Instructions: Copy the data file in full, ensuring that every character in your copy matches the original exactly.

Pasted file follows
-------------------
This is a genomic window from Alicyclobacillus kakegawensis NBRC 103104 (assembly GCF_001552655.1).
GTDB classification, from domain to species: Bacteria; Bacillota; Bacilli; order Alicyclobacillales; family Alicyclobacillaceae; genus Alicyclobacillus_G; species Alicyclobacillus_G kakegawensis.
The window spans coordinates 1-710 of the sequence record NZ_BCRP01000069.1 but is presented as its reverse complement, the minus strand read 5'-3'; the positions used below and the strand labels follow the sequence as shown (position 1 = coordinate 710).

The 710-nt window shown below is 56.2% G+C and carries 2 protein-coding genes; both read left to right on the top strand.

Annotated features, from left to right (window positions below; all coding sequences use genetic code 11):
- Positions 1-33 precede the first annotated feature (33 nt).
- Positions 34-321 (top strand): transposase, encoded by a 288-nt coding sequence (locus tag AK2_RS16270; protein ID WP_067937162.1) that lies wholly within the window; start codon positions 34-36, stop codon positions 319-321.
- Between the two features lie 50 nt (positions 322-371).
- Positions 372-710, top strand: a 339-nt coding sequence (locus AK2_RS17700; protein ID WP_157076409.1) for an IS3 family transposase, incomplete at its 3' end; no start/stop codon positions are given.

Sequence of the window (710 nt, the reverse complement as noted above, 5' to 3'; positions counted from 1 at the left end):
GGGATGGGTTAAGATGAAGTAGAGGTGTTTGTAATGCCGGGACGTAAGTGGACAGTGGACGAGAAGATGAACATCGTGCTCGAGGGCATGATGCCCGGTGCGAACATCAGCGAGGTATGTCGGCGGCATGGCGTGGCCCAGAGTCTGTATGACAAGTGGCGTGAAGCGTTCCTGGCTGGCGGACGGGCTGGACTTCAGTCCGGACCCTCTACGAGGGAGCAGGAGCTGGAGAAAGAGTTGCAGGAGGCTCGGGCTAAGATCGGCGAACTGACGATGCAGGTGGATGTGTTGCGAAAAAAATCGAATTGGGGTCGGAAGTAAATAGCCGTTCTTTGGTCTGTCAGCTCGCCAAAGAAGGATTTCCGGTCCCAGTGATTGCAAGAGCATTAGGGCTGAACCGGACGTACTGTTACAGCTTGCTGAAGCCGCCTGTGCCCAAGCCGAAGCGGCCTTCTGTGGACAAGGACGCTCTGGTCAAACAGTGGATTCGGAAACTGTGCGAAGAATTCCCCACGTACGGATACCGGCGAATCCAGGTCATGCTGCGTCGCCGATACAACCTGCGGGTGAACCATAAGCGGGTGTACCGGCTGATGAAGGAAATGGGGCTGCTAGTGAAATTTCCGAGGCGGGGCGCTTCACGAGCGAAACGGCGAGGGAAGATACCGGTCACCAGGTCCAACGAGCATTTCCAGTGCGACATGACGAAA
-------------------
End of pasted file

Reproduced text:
This is a genomic window from Alicyclobacillus kakegawensis NBRC 103104 (assembly GCF_001552655.1).
GTDB classification, from domain to species: Bacteria; Bacillota; Bacilli; order Alicyclobacillales; family Alicyclobacillaceae; genus Alicyclobacillus_G; species Alicyclobacillus_G kakegawensis.
The window spans coordinates 1-710 of the sequence record NZ_BCRP01000069.1 but is presented as its reverse complement, the minus strand read 5'-3'; the positions used below and the strand labels follow the sequence as shown (position 1 = coordinate 710).

The 710-nt window shown below is 56.2% G+C and carries 2 protein-coding genes; both read left to right on the top strand.

Annotated features, from left to right (window positions below; all coding sequences use genetic code 11):
- Positions 1-33 precede the first annotated feature (33 nt).
- Positions 34-321 (top strand): transposase, encoded by a 288-nt coding sequence (locus tag AK2_RS16270; protein ID WP_067937162.1) that lies wholly within the window; start codon positions 34-36, stop codon positions 319-321.
- Between the two features lie 50 nt (positions 322-371).
- Positions 372-710, top strand: a 339-nt coding sequence (locus AK2_RS17700; protein ID WP_157076409.1) for an IS3 family transposase, incomplete at its 3' end; no start/stop codon positions are given.

Sequence of the window (710 nt, the reverse complement as noted above, 5' to 3'; positions counted from 1 at the left end):
GGGATGGGTTAAGATGAAGTAGAGGTGTTTGTAATGCCGGGACGTAAGTGGACAGTGGACGAGAAGATGAACATCGTGCTCGAGGGCATGATGCCCGGTGCGAACATCAGCGAGGTATGTCGGCGGCATGGCGTGGCCCAGAGTCTGTATGACAAGTGGCGTGAAGCGTTCCTGGCTGGCGGACGGGCTGGACTTCAGTCCGGACCCTCTACGAGGGAGCAGGAGCTGGAGAAAGAGTTGCAGGAGGCTCGGGCTAAGATCGGCGAACTGACGATGCAGGTGGATGTGTTGCGAAAAAAATCGAATTGGGGTCGGAAGTAAATAGCCGTTCTTTGGTCTGTCAGCTCGCCAAAGAAGGATTTCCGGTCCCAGTGATTGCAAGAGCATTAGGGCTGAACCGGACGTACTGTTACAGCTTGCTGAAGCCGCCTGTGCCCAAGCCGAAGCGGCCTTCTGTGGACAAGGACGCTCTGGTCAAACAGTGGATTCGGAAACTGTGCGAAGAATTCCCCACGTACGGATACCGGCGAATCCAGGTCATGCTGCGTCGCCGATACAACCTGCGGGTGAACCATAAGCGGGTGTACCGGCTGATGAAGGAAATGGGGCTGCTAGTGAAATTTCCGAGGCGGGGCGCTTCACGAGCGAAACGGCGAGGGAAGATACCGGTCACCAGGTCCAACGAGCATTTCCAGTGCGACATGACGAAA